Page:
Waivers and Releases – “Did I really give up the right to make a claim or file suit?”

My eleven year old son was recently invited to a birthday party at an indoor rock climbing facility.  One of the preconditions for attendance, as required by the facility (and no, doubt, its insurance company) was the execution of a “waiver of liability” which had to be signed by a parent or legal guardian and provided that the participant/parents agreed to “release and hold harmless” the rock climbing facility from “any and all claims arising from injuries that may occur on the premises.”  The “waiver of liability” set forth an entire page of potential horribles, such as the signer’s “understanding and recognizing that the activities to be conducted are inherently dangerous and can result in death, disfigurement, or serious injury to participants.”

Many may be surprised to learn that New Jersey courts often invalidate  “pre-injury releases” signed by parents on behalf of minor children when the injury occurs on a commercial recreational facility.  This is because children are legally prevented (the term often used is “incompetent”) from entering into contracts.  While we recognize that parents and guardians often sign things that permit their children to do a variety of activities, courts still play a role in certain matters of legal importance, which is why personal injury settlements on behalf of minors will require court approval when any sum more than a statutorily established nominal figure is involved.  

In the case of adults signing on their own behalf, releases and waivers of liability are generally, but not always enforceable.  The New Jersey Supreme Court recently addressed the issue and upheld a release signed by a health club member waiving any claims for personal injury arising from an exercise class.  There are limits to this rule, and courts will often consider a number of factors in deciding whether the signor of such a release gave up the right to sue “voluntarily, intelligently, and with the full knowledge of its legal consequences.” 

Although the rule sounds simple enough, the analysis is very fact specific, and readers are should seek legal counsel before concluding that a release amounts to a legal waiver of any claim they might have.  There are also circumstances where pre-accident releases are void depending on the nature of the conduct, i.e. whether the acts are intentional or reckless amount to “gross negligence.” 

Another factor to consider is whether the person or entity presumably “released” from claims is the one responsible for the injury.  If for example, the accident occurred because of a defective product or safety device, or the failure of some other party to maintain premises, provide lighting or shelter, etc., the release might not even apply because the party responsible for the accident is not even named in the release.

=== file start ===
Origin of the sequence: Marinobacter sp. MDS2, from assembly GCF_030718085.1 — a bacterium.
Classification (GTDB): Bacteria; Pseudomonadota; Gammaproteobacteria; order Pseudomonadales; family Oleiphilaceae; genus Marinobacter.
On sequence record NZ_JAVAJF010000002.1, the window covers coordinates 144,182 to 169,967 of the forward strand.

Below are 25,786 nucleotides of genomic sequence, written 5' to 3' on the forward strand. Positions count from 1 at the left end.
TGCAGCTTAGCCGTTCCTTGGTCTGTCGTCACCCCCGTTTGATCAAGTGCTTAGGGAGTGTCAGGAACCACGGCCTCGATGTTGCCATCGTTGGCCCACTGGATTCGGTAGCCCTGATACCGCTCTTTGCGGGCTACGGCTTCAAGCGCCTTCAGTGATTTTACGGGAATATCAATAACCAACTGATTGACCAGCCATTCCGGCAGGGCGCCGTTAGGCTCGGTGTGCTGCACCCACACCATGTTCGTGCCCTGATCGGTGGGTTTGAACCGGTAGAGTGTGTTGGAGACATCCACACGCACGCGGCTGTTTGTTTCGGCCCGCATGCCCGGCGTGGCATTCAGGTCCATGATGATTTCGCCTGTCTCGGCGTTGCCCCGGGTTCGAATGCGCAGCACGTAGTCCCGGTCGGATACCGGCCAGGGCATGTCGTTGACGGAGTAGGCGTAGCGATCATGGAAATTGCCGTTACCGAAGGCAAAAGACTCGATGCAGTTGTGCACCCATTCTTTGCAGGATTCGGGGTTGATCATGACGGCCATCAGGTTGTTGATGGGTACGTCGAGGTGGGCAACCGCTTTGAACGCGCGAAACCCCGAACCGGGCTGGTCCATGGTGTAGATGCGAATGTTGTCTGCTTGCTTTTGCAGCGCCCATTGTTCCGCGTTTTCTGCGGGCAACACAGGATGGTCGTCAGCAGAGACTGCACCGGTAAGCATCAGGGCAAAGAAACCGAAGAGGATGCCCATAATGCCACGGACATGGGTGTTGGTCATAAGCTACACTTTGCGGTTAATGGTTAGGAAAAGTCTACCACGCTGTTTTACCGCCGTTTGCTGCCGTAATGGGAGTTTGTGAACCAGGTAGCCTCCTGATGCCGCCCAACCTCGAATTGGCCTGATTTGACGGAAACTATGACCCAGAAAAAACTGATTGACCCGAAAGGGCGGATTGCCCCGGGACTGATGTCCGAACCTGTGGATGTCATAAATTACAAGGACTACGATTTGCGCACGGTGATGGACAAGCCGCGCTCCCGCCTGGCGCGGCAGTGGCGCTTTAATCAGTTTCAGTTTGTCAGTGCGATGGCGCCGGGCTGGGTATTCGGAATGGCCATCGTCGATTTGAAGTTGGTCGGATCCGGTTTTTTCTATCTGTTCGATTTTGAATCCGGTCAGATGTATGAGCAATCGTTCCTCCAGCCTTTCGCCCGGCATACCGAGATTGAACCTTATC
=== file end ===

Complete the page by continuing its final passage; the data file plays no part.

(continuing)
Finally, it is important to note that many recreational activities, such as certain horseback events, amusement park rides and competitive sports, are already governed by statutes or regulations that address the manner in which they are operated, and the enforceability of waivers may well depend on whether a specific incident implicates other rules of law.  These laws may even impose a strict time limit for asserting a claim. For example, The Carnival Amusement Ride Safety act (which by broad application covers a number of recreational facilities in addition to boardwalk type rides) requires claimants to file a report with the operator of the facility within 90 days of the accident.

In conclusion, there are many factors that bear on the legal right to assert a claim even though the injured party may have signed what appears to be an enforceable agreement not to pursue such a claim.  The status of the party signing the release, the circumstances of the agreement, the conduct alleged and the nature of the accident and injury all bear on this fact sensitive analysis,  and readers should seek legal counsel to learn their rights.

NOTE: The post above is part of an ongoing series designed to cover legal issues that arise in every day occurrences.  The purpose of this piece is not to provide legal advice for a specific situation a reader may have, as the law will yield a different result depending on the facts of a particular case. If you believe that you may need legal advice for your own situation, you should contact Mr. Coughlin.